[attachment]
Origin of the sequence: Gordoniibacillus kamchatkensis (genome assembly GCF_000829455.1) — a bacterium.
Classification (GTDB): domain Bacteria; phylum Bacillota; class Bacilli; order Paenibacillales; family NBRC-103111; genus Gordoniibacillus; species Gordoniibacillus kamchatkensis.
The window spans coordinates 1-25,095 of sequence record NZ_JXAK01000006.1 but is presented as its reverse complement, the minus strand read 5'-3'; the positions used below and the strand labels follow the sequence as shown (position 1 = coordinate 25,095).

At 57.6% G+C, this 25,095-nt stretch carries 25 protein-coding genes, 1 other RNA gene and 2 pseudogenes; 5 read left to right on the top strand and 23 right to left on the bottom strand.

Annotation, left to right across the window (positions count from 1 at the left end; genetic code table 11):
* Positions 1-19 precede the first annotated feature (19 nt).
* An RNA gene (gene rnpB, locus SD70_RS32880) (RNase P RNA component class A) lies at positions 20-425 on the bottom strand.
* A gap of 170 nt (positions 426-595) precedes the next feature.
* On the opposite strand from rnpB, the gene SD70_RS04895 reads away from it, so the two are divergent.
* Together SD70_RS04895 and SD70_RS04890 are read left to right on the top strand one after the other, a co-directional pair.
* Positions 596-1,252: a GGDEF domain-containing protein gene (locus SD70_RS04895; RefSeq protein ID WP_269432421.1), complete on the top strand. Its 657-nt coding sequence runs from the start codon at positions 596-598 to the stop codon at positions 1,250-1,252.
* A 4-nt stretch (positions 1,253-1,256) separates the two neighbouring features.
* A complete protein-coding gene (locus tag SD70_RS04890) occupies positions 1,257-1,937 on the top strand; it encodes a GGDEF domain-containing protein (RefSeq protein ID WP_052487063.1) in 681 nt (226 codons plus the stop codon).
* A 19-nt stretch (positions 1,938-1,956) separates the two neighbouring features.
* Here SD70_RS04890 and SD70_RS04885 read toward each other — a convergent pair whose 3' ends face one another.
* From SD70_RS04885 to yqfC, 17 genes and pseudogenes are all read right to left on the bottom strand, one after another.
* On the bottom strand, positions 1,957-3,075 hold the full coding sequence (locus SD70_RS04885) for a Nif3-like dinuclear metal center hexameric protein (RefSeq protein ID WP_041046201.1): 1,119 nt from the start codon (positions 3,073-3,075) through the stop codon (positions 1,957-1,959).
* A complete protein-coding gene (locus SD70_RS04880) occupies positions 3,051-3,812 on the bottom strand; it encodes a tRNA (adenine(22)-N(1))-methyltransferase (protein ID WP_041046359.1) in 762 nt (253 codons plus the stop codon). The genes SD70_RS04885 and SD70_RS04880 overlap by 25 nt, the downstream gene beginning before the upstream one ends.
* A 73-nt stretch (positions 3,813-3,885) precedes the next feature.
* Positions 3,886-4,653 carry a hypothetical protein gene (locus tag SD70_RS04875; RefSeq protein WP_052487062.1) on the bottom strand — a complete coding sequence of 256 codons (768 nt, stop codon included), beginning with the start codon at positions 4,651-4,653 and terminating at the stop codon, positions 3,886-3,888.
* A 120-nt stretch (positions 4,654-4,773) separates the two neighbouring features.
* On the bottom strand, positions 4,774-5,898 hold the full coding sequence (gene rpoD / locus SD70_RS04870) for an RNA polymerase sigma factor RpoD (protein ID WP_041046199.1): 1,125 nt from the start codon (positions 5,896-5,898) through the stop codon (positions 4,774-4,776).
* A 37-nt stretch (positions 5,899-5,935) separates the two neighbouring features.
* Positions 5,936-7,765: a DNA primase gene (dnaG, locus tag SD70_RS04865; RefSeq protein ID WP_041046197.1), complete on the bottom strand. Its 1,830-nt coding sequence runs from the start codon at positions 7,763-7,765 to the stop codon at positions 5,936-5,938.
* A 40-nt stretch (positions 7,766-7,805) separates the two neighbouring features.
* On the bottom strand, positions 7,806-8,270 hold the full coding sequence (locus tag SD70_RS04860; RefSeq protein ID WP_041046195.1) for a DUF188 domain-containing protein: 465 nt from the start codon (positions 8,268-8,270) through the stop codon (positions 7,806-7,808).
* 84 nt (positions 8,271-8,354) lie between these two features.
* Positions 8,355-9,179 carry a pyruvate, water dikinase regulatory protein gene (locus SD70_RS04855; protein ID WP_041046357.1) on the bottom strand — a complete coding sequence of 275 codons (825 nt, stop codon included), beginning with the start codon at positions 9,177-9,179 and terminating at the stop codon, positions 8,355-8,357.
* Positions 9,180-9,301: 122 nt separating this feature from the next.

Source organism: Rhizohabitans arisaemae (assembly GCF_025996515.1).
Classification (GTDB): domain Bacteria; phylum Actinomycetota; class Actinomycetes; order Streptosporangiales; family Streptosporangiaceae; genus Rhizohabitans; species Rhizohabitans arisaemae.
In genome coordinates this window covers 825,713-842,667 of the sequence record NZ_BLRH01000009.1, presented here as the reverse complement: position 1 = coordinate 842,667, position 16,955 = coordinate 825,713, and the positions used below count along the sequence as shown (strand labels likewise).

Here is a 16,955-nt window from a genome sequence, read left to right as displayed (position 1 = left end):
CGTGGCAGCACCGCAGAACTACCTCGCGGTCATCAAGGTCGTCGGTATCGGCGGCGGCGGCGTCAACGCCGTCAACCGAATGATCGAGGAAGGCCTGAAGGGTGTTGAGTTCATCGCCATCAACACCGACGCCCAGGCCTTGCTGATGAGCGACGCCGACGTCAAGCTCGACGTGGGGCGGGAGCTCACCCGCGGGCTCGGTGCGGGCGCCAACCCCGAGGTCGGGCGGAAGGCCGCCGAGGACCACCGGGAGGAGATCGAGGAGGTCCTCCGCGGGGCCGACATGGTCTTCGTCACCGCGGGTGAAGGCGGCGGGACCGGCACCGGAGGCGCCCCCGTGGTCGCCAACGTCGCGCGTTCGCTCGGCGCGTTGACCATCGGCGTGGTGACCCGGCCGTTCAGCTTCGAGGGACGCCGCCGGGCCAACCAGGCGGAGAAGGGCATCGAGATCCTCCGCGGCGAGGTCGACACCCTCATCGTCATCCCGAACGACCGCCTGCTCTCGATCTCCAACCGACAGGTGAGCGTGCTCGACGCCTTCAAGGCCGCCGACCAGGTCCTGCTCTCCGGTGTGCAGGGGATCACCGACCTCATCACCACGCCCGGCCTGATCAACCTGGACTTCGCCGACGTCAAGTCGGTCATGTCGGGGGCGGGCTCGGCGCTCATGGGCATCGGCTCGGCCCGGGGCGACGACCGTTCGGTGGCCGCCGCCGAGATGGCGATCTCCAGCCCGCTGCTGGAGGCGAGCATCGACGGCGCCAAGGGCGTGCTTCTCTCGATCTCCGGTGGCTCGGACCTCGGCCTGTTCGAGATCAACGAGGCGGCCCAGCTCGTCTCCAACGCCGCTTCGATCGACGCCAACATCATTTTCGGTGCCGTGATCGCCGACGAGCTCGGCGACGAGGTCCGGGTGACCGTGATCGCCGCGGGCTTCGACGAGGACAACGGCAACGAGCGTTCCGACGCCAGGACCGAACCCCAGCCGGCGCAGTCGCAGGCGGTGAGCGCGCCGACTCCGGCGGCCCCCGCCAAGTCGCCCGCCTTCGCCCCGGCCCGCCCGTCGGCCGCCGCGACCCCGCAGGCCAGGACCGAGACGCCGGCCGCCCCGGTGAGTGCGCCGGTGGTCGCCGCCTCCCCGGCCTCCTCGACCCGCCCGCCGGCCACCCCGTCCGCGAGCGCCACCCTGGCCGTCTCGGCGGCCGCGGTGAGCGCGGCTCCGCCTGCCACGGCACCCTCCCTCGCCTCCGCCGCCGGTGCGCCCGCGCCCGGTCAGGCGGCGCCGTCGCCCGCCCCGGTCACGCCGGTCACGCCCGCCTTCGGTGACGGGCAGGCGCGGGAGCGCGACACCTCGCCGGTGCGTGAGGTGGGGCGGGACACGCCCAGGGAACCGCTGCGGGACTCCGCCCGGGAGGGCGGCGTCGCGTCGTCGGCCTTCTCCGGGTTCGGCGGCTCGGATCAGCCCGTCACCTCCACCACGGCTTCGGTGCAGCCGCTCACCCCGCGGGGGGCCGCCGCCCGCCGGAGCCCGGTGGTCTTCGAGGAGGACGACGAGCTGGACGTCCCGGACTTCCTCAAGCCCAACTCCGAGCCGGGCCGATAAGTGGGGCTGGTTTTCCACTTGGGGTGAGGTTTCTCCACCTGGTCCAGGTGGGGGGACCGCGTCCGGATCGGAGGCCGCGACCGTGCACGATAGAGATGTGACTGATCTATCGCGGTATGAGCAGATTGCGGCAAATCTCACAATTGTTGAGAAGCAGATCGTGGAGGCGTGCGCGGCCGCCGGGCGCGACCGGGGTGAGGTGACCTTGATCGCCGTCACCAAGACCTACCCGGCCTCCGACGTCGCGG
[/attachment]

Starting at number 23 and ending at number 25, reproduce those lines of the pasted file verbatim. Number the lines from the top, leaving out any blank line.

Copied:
* A 37-nt stretch (positions 5,899-5,935) separates the two neighbouring features.
* Positions 5,936-7,765: a DNA primase gene (dnaG, locus tag SD70_RS04865; RefSeq protein ID WP_041046197.1), complete on the bottom strand. Its 1,830-nt coding sequence runs from the start codon at positions 7,763-7,765 to the stop codon at positions 5,936-5,938.
* A 40-nt stretch (positions 7,766-7,805) separates the two neighbouring features.